In 2000, Brock signed up to their company, and was sent for training in Ohio. In this company, he was a three-time OVW Southern Tag Team Champion with Shelton Benjamin.
His television debut was on the 18th of March 2002, where he won the ‘King of The Ring’ tournament – defeating Rob Van Dam. Through this win, and several more, Brock became the youngest WWF champion of all time at 25 years old.
Taking His Skills To ‘The Octagon’
In 2006, Brock decided that he would use his wrestling skills in a more contact-based sport. He pursued a career in Mixed Martial Arts, and began training with a coach before signing up to ‘Hero’s’ – a Japanese MMA tournament.
In his first Heros fight against Min-Soo Kim in 2007, Brock fought hard and won by TKO in the first round. Following this victory, he signed with the famous Ultimate Fighting Championship (UFC) in 2008 and was instantly an extremely popular figure – due to his WWE past.
In the UFC, Brock lost his debut fight in ‘The Octagon’ against Frank Mir, but then won his second fight against Heath Herring. In November 2008, Brock fought against Randy Couture and won in spectacular style, receiving the winners cheque of $450,000.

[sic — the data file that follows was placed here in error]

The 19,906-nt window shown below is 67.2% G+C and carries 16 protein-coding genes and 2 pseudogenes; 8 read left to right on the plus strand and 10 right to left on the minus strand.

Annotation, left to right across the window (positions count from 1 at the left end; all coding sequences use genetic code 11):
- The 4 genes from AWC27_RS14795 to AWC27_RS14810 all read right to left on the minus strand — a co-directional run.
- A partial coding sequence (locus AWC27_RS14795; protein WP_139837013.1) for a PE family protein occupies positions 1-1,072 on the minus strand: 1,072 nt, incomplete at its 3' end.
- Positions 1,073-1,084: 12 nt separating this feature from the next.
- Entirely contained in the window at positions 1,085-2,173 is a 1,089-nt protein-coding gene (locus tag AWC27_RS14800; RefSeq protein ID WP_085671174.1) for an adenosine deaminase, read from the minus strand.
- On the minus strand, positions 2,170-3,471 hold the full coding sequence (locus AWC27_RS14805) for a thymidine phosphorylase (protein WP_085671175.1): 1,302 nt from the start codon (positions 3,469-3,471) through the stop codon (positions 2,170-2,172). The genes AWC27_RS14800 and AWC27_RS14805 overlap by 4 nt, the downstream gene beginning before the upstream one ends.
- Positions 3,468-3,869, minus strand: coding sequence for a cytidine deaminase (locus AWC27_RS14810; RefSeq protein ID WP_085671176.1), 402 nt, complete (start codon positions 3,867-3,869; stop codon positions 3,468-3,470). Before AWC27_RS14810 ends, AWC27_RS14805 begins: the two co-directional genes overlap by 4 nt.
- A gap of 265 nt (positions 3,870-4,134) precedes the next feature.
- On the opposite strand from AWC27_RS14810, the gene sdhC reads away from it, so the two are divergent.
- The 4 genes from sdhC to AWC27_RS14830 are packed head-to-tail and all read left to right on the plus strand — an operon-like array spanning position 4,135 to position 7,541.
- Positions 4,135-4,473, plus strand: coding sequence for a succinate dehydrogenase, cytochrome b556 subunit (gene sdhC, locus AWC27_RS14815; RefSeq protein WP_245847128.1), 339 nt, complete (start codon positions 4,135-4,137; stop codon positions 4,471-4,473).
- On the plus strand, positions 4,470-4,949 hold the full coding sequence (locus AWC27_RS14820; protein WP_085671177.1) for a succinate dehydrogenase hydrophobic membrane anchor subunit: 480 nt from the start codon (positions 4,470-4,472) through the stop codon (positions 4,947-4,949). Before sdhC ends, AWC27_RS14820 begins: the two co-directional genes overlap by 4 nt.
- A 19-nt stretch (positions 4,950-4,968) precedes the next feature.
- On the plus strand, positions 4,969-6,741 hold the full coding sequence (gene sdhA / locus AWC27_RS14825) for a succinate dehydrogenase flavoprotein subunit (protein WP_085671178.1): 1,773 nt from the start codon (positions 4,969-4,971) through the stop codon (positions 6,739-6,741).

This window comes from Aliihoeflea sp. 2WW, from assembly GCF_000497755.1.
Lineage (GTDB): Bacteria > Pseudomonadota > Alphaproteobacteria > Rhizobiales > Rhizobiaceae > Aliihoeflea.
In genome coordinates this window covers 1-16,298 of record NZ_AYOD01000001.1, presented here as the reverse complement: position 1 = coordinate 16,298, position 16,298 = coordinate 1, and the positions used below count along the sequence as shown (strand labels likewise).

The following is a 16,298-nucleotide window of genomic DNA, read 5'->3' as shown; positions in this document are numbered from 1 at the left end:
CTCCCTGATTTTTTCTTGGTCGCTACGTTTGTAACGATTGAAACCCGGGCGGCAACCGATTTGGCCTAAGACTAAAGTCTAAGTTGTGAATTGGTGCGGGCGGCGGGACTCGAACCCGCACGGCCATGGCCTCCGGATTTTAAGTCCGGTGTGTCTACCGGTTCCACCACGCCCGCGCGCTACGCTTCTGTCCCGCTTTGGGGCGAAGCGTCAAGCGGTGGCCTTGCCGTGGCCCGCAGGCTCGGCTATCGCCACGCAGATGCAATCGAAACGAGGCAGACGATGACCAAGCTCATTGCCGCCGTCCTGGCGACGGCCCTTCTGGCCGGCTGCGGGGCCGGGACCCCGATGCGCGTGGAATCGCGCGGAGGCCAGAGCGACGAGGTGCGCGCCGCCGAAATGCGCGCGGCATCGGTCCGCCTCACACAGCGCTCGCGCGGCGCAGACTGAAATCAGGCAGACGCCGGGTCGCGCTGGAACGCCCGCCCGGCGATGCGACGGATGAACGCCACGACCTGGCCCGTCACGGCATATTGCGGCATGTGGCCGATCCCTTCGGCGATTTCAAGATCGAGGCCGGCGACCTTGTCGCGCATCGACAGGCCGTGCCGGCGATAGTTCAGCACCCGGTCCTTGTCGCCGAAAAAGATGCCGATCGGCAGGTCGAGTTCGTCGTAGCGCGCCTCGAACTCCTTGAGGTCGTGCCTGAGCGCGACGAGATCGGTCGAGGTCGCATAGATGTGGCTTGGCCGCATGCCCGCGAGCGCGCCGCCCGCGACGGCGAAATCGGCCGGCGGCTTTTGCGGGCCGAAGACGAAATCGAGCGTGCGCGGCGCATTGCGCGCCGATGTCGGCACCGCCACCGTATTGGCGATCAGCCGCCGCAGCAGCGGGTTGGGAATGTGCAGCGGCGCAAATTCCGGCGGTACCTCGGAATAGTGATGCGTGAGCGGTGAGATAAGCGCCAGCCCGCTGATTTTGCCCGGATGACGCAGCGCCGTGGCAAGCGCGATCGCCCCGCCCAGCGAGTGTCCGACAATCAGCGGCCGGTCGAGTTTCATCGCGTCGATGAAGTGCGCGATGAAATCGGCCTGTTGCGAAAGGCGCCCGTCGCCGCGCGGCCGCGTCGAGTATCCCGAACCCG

Combining Wrestling Entertainment With The UFC
After defeating several more fighters and claiming the Undisputed Heavyweight Champion belt, Brock was defeated by Alistair Overeem. He ended his MMA career shortly after, (for the time being). He then decided to make the switch back to professional wrestling entertainment after an 8 year break.
He rejoined the WWE in April 2012, and defeated the Undertaker at Wrestlemania XXX. Following this, he announced he would be returning to the UFC cage. In June 2016, he fought against Mark Hunt and won by unanimous decision, before having the win taken away due to a failed drugs test.
After this, Brock left the UFC for good. He was still in the WWE, and in 2017 he won the WWE Universal Championship. He has been managed by Paul Heyman throughout his professional WWE career.
Working Out On The Farm
Growing up, Brock didn’t have much access to a gym or conventional workout equipment, so, he used what he had on his parents farm. There were times when Brock would run across a field with a 180lb tree trunk over his shoulders, in order to build core and leg strength.
Weight Lifting Routine
Following many years of wrestling at college, and in the WWE, Brock has built an excellent physique. He’s also put together workout routine which allows him to fight in the UFC, and exchange blows with some of the best fighters on earth.
He trains 4 days a week in the gym – his workout routine is below:
Day 1: Chest/Triceps
- Barbell Bench Press – (6 sets) (12 reps)
- Incline Dumbbell Press (4 sets) (10 reps)
- Dumbbell Flyes (3 sets) (10 reps)
- Cable Crossover, (3 sets) (10 reps)
- Dips (4 sets) (10 reps)
- Triceps Pushdown (4 sets) (10 reps)
- Lying Triceps Press (3 sets) (10 reps)
Day 2: Back/Biceps
- Pullups (Wide-grip) (4 sets) of (6 reps)
- Pullups (Medium-grip) (4 sets) (6 reps)
- Pullups (Narrow-grip) (4 sets) (6 reps)
- Seated Cable Rows (4 sets) (6 reps)
- Stiff-Legged Barbell Deadlift (4 sets) (6 reps)